I suppose I should clarify what I said:
Historically I have come to understand "packet filtering" as screening based on
IP-level and transport level information. With such limited information, you
can't determine with certainty the application-level service; you can only make
a best guess.
Of course, if you have a more advanced packet filter, you could arbitrarily
examine any or all bits in the entire packet. At that point, though, you're
basically performing application-level analysis, and incurring the performance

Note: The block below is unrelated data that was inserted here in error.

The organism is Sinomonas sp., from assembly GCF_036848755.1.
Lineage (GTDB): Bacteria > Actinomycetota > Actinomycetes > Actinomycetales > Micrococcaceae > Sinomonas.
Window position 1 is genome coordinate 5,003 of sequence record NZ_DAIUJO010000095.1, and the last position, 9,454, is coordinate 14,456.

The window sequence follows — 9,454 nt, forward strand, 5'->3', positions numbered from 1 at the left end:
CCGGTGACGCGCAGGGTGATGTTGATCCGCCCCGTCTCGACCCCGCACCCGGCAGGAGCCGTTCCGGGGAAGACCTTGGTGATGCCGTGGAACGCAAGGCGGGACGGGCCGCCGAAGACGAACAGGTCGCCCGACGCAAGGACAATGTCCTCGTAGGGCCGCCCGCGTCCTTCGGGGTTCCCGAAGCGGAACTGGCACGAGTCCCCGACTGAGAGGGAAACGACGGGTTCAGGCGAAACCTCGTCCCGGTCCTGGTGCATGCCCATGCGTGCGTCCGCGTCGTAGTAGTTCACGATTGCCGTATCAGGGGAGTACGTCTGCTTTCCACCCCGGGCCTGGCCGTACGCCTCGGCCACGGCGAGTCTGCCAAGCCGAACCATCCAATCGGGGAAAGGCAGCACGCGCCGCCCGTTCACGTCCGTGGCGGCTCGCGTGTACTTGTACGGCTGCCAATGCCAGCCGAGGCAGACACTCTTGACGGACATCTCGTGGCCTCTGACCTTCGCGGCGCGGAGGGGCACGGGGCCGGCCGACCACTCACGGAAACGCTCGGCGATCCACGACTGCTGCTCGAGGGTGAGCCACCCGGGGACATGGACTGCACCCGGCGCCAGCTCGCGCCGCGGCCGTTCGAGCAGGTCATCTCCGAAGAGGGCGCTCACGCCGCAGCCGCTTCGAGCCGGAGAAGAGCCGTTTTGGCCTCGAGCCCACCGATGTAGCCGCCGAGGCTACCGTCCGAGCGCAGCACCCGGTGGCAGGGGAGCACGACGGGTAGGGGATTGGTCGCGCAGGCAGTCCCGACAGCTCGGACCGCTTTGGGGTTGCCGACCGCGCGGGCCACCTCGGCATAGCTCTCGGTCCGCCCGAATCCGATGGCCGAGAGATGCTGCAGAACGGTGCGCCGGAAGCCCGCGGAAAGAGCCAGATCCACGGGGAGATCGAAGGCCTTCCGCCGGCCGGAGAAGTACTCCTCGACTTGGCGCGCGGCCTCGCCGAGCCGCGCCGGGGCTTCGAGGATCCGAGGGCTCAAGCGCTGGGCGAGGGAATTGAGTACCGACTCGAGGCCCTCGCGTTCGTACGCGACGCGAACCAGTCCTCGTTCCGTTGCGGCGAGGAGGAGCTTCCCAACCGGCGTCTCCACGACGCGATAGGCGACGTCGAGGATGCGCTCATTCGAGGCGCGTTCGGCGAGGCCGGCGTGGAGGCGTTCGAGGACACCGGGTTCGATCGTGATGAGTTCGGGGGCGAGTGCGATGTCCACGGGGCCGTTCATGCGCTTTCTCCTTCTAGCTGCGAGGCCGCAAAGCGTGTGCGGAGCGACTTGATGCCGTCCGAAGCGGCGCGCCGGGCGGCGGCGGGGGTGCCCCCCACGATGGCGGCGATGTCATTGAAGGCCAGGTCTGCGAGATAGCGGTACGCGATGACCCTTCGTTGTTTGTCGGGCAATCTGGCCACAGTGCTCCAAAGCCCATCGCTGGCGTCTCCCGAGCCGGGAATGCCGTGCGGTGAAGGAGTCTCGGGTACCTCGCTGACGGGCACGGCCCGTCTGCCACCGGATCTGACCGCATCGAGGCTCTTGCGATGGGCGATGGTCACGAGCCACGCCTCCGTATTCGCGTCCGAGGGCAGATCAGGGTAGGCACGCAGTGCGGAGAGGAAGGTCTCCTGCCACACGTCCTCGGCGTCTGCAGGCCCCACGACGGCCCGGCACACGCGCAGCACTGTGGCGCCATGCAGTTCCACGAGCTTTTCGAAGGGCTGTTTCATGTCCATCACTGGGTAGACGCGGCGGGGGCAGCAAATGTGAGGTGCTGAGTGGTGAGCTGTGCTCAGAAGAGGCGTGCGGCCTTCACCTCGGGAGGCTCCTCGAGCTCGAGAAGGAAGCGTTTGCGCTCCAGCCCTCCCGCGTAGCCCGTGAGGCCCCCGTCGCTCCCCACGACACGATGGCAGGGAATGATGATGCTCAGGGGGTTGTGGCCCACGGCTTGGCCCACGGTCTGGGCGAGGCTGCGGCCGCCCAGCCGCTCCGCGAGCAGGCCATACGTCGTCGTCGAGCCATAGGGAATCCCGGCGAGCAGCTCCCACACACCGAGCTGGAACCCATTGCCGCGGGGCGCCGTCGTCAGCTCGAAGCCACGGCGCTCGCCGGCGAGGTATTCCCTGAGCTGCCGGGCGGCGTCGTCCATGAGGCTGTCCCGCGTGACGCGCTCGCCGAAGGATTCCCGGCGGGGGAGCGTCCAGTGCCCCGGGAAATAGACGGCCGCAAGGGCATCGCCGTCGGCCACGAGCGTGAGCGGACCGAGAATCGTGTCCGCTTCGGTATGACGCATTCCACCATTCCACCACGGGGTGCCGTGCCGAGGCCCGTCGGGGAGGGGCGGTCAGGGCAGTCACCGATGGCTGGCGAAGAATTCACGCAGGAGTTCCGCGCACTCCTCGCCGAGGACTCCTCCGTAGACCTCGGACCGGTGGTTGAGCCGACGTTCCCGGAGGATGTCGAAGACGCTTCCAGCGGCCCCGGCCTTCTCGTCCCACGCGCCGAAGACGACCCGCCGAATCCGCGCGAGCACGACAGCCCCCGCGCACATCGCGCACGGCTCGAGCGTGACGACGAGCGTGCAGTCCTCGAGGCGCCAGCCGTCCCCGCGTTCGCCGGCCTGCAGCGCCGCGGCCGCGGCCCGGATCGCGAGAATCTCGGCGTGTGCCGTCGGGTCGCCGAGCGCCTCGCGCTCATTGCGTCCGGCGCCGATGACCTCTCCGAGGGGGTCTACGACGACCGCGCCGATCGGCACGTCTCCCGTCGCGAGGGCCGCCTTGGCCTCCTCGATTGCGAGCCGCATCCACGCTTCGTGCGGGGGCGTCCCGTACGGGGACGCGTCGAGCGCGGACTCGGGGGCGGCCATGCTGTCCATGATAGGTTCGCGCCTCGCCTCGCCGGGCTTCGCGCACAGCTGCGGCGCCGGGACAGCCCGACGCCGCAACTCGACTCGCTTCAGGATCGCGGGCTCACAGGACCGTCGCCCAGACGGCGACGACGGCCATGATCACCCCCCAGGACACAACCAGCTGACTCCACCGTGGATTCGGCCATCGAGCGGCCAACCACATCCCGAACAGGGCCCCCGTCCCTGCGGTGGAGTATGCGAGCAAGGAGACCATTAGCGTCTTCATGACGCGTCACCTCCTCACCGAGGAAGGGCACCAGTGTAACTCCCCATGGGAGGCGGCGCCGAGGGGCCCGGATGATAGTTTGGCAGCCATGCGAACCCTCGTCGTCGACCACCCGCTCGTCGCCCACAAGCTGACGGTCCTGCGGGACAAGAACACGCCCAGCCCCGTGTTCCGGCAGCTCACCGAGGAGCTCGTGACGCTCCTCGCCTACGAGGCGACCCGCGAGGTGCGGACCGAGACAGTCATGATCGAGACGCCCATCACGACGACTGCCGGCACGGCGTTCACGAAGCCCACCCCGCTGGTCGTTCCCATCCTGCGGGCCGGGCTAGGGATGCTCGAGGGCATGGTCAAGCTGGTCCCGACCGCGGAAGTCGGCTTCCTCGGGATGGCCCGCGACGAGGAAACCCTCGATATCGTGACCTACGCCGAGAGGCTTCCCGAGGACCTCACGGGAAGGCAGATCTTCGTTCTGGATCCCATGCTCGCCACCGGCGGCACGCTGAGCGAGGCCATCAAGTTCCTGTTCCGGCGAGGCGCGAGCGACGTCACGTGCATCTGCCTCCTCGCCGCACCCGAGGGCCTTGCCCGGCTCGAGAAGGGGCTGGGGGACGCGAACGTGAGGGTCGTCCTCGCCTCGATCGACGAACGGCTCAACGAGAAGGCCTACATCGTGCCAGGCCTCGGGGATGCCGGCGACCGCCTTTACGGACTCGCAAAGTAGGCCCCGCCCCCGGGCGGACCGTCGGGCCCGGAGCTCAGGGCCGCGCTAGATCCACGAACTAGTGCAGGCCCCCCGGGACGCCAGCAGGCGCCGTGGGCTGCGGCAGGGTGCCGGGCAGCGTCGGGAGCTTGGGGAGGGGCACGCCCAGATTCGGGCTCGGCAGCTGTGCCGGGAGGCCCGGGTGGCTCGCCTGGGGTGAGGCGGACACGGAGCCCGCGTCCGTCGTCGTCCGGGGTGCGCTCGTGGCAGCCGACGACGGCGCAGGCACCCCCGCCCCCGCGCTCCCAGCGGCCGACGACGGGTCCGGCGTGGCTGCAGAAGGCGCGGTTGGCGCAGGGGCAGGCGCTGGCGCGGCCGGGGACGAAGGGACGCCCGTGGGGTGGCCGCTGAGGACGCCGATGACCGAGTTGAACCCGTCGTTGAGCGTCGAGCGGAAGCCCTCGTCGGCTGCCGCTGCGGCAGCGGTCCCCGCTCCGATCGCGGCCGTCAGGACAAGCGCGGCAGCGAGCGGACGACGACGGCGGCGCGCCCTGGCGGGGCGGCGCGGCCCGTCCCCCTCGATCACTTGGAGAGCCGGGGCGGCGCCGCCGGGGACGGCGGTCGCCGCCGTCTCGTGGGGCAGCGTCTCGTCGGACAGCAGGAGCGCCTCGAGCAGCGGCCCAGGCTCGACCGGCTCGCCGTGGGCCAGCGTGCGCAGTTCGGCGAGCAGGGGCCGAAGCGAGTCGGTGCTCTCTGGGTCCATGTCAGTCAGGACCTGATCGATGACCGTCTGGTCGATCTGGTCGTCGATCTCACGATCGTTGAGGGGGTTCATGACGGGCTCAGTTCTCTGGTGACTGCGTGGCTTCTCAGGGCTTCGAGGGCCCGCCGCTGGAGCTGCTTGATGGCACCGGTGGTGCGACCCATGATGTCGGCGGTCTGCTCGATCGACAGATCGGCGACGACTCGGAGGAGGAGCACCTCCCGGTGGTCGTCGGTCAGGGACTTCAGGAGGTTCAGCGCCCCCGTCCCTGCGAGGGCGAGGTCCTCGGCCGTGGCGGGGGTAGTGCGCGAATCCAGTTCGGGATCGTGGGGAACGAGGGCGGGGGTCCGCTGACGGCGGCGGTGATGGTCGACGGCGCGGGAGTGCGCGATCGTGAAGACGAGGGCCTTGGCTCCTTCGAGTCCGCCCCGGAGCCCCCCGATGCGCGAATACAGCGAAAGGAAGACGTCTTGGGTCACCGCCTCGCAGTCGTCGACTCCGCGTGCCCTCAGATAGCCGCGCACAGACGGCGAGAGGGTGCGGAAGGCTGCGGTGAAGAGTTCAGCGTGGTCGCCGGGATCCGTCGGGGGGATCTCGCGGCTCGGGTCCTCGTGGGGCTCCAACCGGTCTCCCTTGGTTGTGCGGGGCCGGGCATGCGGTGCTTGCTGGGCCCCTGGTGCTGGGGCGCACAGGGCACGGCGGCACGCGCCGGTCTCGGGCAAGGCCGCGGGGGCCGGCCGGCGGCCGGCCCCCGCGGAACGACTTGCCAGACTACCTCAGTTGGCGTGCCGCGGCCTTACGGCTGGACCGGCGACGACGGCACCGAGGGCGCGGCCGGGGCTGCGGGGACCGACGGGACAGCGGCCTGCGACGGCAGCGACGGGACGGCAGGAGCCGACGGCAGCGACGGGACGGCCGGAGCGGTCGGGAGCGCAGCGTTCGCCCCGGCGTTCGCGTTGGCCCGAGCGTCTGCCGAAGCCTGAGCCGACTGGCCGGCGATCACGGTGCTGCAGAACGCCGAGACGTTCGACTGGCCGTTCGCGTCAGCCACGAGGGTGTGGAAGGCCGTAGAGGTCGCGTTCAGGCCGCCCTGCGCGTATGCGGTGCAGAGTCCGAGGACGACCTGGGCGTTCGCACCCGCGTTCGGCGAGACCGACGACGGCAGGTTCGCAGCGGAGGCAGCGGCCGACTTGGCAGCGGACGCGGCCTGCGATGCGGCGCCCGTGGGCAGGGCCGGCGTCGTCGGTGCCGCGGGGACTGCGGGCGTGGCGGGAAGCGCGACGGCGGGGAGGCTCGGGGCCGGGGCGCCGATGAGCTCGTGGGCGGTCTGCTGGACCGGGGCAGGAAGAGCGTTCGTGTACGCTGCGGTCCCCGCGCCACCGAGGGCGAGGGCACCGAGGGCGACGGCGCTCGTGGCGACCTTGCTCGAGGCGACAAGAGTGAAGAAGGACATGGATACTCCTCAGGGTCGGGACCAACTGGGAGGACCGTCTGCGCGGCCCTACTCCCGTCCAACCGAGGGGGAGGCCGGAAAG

penalty, so why not use a proxy?
Christopher Zarcone - Data Communications Design Analyst
Lockheed Martin Enterprise Information Systems
com * Chris .
com * czarcone @
My opinions do not necessarily reflect those of my employer.
> >Stateful inspection engines suffer the same disadvantages as packet
> >because THEY ARE packet filters.
> But they are not JUST packet filters.
> >I would say that (my) single biggest problem with packet filtering is
> >application-level security (e.g. how can a packet filter differentiate a
> >sendmail server from a rogue webserver running on port 25? It can't. A
> They can, in the same manner that a proxy can.